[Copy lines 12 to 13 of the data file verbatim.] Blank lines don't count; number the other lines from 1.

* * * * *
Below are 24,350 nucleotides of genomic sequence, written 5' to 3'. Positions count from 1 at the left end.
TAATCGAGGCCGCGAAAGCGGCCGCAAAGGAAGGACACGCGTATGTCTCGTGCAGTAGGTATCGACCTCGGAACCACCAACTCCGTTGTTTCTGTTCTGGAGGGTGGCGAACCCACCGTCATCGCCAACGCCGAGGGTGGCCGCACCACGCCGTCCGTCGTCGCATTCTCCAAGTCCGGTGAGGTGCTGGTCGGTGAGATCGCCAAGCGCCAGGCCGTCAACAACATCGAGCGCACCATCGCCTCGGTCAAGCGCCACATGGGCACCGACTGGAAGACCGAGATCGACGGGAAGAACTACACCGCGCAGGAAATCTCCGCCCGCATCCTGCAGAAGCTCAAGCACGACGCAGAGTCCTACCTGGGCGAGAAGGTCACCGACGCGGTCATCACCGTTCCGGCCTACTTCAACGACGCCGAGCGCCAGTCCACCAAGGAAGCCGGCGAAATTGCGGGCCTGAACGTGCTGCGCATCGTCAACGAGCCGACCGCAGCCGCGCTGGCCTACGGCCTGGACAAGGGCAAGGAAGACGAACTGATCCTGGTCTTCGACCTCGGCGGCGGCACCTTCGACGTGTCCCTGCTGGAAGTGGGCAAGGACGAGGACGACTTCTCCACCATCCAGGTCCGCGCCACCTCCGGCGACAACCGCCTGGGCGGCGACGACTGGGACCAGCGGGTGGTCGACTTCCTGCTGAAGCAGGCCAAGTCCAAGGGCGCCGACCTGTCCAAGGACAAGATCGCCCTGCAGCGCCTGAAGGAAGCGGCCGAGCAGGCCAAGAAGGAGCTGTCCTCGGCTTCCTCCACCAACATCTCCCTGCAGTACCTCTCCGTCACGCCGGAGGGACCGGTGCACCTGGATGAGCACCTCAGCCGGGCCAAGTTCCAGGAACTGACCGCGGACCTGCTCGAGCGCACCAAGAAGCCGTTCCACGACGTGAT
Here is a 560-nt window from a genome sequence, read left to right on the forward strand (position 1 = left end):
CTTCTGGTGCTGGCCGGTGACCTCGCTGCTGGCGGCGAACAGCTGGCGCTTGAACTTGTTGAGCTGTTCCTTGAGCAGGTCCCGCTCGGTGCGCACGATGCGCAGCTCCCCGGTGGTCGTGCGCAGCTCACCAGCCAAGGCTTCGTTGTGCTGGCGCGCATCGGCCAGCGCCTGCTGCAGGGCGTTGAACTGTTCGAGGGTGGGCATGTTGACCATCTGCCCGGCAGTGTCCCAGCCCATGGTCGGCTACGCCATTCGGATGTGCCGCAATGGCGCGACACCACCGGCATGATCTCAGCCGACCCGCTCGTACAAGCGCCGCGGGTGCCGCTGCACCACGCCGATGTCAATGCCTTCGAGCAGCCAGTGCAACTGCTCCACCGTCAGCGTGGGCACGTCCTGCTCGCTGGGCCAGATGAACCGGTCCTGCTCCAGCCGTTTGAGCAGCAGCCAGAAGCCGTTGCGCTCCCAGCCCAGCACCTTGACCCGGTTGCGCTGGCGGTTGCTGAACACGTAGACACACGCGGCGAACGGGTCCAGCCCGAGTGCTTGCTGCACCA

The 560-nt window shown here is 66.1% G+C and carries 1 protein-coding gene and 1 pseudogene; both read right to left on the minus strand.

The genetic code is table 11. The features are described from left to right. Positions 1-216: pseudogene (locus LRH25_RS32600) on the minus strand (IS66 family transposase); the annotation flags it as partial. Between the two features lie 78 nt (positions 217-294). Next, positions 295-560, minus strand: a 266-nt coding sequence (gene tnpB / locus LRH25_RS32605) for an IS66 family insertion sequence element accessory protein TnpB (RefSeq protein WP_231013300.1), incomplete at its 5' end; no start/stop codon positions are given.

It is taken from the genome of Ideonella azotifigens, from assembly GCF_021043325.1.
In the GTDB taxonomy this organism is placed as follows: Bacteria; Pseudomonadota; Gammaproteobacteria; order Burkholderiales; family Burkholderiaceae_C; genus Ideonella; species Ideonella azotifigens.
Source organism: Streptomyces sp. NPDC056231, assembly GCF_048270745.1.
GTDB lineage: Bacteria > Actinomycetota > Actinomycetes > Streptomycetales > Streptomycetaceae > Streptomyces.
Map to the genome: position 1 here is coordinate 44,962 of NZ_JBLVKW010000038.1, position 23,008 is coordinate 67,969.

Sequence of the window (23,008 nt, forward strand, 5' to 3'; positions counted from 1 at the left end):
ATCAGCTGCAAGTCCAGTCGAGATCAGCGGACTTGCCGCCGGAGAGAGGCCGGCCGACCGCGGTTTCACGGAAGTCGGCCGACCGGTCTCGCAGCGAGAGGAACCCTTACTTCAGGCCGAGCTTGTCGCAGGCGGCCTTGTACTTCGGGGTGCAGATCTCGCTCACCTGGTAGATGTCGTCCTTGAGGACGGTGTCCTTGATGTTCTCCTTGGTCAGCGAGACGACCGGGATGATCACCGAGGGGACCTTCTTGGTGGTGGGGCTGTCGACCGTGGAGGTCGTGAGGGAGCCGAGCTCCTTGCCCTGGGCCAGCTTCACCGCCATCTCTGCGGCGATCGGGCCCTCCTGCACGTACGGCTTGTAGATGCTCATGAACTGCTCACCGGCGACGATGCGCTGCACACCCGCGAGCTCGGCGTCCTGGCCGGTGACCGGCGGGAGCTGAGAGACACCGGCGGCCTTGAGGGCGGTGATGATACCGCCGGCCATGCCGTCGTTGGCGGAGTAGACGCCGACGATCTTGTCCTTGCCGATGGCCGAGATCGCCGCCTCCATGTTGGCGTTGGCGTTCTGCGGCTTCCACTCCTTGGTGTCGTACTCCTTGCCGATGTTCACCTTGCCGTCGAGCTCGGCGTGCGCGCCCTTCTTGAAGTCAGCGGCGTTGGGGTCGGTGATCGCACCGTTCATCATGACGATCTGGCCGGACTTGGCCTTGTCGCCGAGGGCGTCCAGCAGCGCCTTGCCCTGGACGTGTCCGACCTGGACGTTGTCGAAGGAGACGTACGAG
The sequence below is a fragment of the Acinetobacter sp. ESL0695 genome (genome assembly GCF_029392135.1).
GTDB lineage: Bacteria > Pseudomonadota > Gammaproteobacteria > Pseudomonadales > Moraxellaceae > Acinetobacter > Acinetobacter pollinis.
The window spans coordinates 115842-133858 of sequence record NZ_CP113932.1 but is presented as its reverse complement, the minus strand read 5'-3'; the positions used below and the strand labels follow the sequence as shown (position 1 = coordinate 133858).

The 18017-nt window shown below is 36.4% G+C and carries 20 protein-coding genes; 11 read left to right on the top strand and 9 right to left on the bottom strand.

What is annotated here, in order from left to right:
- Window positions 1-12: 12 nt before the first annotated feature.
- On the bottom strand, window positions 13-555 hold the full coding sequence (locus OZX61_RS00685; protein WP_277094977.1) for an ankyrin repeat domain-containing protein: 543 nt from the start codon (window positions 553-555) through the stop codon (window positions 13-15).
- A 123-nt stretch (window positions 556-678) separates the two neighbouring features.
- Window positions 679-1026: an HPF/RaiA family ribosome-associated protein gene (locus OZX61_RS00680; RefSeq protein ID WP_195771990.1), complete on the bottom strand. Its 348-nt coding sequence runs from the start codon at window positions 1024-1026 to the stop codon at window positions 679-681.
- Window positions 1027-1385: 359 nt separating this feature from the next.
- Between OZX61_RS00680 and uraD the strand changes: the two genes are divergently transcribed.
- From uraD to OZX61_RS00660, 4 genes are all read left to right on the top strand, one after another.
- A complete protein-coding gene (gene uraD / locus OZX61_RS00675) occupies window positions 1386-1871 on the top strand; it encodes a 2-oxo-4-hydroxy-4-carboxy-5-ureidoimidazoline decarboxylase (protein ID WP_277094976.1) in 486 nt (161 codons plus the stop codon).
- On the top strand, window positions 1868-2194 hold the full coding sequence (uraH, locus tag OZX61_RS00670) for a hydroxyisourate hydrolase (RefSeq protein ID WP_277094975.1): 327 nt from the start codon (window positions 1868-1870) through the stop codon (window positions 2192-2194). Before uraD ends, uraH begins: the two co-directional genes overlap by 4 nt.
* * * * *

Sequence of the window (23,008 nt, forward strand, 5' to 3'; positions counted from 1 at the left end):
ATCAGCTGCAAGTCCAGTCGAGATCAGCGGACTTGCCGCCGGAGAGAGGCCGGCCGACCGCGGTTTCACGGAAGTCGGCCGACCGGTCTCGCAGCGAGAGGAACCCTTACTTCAGGCCGAGCTTGTCGCAGGCGGCCTTGTACTTCGGGGTGCAGATCTCGCTCACCTGGTAGATGTCGTCCTTGAGGACGGTGTCCTTGATGTTCTCCTTGGTCAGCGAGACGACCGGGATGATCACCGAGGGGACCTTCTTGGTGGTGGGGCTGTCGACCGTGGAGGTCGTGAGGGAGCCGAGCTCCTTGCCCTGGGCCAGCTTCACCGCCATCTCTGCGGCGATCGGGCCCTCCTGCACGTACGGCTTGTAGATGCTCATGAACTGCTCACCGGCGACGATGCGCTGCACACCCGCGAGCTCGGCGTCCTGGCCGGTGACCGGCGGGAGCTGAGAGACACCGGCGGCCTTGAGGGCGGTGATGATACCGCCGGCCATGCCGTCGTTGGCGGAGTAGACGCCGACGATCTTGTCCTTGCCGATGGCCGAGATCGCCGCCTCCATGTTGGCGTTGGCGTTCTGCGGCTTCCACTCCTTGGTGTCGTACTCCTTGCCGATGTTCACCTTGCCGTCGAGCTCGGCGTGCGCGCCCTTCTTGAAGTCAGCGGCGTTGGGGTCGGTGATCGCACCGTTCATCATGACGATCTGGCCGGACTTGGCCTTGTCGCCGAGGGCGTCCAGCAGCGCCTTGCCCTGGACGTGTCCGACCTGGACGTTGTCGAAGGAGACGTACGAG